Not snapping over snipping
Youthful hair cuts could prove a retirement boon
HAIRDRESSING can be quite expensive, so I’m sure money saving was on my five-year-old’s mind the time she helpfully decided to cut her own hair.
It was bleedingly obvious that my daughter had sneakily taken the scissors to her fringe, given the discrepancy between the left and right side when she slunk down to dinner one night.
“Given ourselves a little haircut, have we?” I gently inquired.
She denied it flat out. I pointed out that half her fringe had disappeared.
This was an inescapable fact, and the five-year-old knew it.
“Um, it must have … ripped,” she ventured.
The sheer unlikelihood of this explanation was increased by the laser-like straightness of the haircut, but I secretly liked her chutzpah so I let it slide.
And anyway, she was going to have to front up to school the next day –a decent life lesson – which she did with all the bluff of a kid who knows they’re rumbled.
Alas for her, later that day I found the other half of her fringe, on a corner of her bedroom carpet.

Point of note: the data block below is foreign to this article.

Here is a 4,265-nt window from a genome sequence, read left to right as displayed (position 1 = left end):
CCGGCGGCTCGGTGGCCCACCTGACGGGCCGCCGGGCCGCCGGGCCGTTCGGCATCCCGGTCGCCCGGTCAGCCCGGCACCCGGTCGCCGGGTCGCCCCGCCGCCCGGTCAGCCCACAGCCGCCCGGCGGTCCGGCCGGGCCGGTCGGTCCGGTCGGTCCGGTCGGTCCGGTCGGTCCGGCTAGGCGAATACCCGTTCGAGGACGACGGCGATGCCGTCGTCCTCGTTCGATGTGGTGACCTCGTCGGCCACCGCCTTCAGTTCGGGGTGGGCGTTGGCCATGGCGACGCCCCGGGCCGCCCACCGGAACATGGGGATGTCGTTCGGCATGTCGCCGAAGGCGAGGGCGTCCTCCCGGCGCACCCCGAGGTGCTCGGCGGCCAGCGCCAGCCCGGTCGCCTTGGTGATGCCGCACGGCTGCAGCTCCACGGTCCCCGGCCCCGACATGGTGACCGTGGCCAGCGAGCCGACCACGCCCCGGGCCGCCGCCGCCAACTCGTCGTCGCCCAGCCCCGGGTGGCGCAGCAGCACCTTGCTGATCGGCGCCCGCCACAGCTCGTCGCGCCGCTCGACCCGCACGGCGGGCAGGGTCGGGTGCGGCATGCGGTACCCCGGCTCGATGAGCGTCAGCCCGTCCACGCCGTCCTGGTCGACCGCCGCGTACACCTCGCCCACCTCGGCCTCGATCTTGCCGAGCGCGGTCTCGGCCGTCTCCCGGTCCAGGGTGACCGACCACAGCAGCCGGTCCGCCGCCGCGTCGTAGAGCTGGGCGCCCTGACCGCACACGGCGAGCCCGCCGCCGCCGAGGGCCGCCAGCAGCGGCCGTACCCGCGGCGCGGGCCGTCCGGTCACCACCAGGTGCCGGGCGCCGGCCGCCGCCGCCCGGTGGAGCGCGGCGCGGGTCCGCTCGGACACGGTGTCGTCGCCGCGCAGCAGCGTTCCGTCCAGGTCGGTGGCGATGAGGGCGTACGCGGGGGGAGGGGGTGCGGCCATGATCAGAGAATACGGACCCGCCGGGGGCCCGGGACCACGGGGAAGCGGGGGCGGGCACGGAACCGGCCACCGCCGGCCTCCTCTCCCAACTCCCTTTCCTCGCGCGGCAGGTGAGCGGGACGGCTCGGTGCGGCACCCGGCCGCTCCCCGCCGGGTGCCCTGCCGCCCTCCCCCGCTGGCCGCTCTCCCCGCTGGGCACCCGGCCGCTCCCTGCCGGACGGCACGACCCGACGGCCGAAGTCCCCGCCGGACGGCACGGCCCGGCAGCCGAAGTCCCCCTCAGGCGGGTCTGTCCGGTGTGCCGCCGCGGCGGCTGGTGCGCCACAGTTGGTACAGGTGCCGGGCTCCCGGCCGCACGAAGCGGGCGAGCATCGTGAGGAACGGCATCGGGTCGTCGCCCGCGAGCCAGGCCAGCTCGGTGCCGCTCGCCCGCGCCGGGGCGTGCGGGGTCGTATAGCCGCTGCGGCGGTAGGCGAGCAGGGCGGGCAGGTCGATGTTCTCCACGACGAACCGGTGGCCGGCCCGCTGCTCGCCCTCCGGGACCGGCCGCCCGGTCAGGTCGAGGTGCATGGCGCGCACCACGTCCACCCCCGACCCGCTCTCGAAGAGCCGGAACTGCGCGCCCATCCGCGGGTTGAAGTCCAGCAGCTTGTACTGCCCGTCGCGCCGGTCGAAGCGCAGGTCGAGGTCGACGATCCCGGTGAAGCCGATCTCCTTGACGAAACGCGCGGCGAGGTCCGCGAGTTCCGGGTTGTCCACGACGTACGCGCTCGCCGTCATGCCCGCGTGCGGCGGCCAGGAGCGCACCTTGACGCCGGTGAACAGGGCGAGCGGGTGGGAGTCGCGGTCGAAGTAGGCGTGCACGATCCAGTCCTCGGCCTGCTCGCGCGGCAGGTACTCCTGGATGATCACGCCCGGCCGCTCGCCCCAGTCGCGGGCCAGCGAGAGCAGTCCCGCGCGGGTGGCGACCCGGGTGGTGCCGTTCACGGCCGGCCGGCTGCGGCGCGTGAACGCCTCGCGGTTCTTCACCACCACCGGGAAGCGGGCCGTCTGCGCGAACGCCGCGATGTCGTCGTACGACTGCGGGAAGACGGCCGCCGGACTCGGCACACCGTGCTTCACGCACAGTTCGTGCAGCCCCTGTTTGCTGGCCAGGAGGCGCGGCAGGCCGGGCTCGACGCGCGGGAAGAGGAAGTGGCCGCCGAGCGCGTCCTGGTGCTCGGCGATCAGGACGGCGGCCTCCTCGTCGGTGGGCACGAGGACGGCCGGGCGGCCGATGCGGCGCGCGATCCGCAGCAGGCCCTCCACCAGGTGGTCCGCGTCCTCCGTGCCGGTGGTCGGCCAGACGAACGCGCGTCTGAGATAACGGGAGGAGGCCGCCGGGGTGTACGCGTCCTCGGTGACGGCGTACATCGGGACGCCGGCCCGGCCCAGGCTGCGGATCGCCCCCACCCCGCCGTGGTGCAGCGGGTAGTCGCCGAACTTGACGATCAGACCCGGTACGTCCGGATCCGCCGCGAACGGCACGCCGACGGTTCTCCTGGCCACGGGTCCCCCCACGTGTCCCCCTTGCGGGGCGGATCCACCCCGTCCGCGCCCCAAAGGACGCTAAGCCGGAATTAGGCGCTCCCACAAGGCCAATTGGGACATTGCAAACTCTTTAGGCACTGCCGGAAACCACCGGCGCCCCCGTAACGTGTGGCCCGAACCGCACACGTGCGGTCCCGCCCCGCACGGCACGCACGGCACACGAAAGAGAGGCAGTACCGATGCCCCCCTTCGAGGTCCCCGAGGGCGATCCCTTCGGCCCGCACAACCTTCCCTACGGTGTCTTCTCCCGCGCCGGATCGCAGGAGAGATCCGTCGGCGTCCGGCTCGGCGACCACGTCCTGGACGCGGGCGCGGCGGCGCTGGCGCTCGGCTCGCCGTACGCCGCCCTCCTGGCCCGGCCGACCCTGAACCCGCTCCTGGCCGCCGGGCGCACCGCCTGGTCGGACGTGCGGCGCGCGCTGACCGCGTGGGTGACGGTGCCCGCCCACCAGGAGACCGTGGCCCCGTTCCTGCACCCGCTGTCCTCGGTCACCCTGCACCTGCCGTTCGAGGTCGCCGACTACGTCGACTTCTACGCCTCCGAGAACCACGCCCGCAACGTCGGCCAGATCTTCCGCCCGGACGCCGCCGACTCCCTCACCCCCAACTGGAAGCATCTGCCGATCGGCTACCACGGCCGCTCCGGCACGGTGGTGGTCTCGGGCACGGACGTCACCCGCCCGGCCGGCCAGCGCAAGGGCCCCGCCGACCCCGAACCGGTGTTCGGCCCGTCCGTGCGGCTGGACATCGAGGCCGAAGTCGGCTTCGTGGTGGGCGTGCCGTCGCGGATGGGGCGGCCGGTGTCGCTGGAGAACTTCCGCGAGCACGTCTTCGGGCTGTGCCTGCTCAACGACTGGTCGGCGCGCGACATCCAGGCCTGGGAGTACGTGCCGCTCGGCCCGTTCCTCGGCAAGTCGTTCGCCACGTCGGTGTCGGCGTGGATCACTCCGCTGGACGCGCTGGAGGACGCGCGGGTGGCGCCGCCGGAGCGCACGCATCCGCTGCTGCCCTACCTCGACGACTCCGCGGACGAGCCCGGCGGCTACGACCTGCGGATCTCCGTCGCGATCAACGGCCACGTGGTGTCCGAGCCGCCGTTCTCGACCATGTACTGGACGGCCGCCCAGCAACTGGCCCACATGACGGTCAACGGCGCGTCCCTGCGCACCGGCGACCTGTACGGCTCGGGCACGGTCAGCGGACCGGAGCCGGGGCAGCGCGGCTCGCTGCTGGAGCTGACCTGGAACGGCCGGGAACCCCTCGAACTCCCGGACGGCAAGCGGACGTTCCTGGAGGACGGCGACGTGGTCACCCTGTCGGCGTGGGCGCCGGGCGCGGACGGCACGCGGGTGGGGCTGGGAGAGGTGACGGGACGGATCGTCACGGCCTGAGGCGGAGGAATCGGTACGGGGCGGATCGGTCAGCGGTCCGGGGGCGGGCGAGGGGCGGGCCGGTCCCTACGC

It was so disappointing. I’d hope a child of mine would at least have the rat cunning to hide the evidence.
Still, most of us did it as children too.
My mate’s niece, who at three (a snippy age) hacked off her hair in protest at the arrival of her baby brother.
Then there’s the matter of kids cutting other kids’ hair: like the time a friend, aged about eight and diligently doing her homework, turned around to find her triumphant three-year-old sister holding aloft the shears and a chunk of her hair.
She never heard the silent attack coming.
Of course, you could encourage it, in the hope they grow into professional stylists who can tend your tresses in your povertystricken retirement.
After all, a good haircut doesn’t come cheap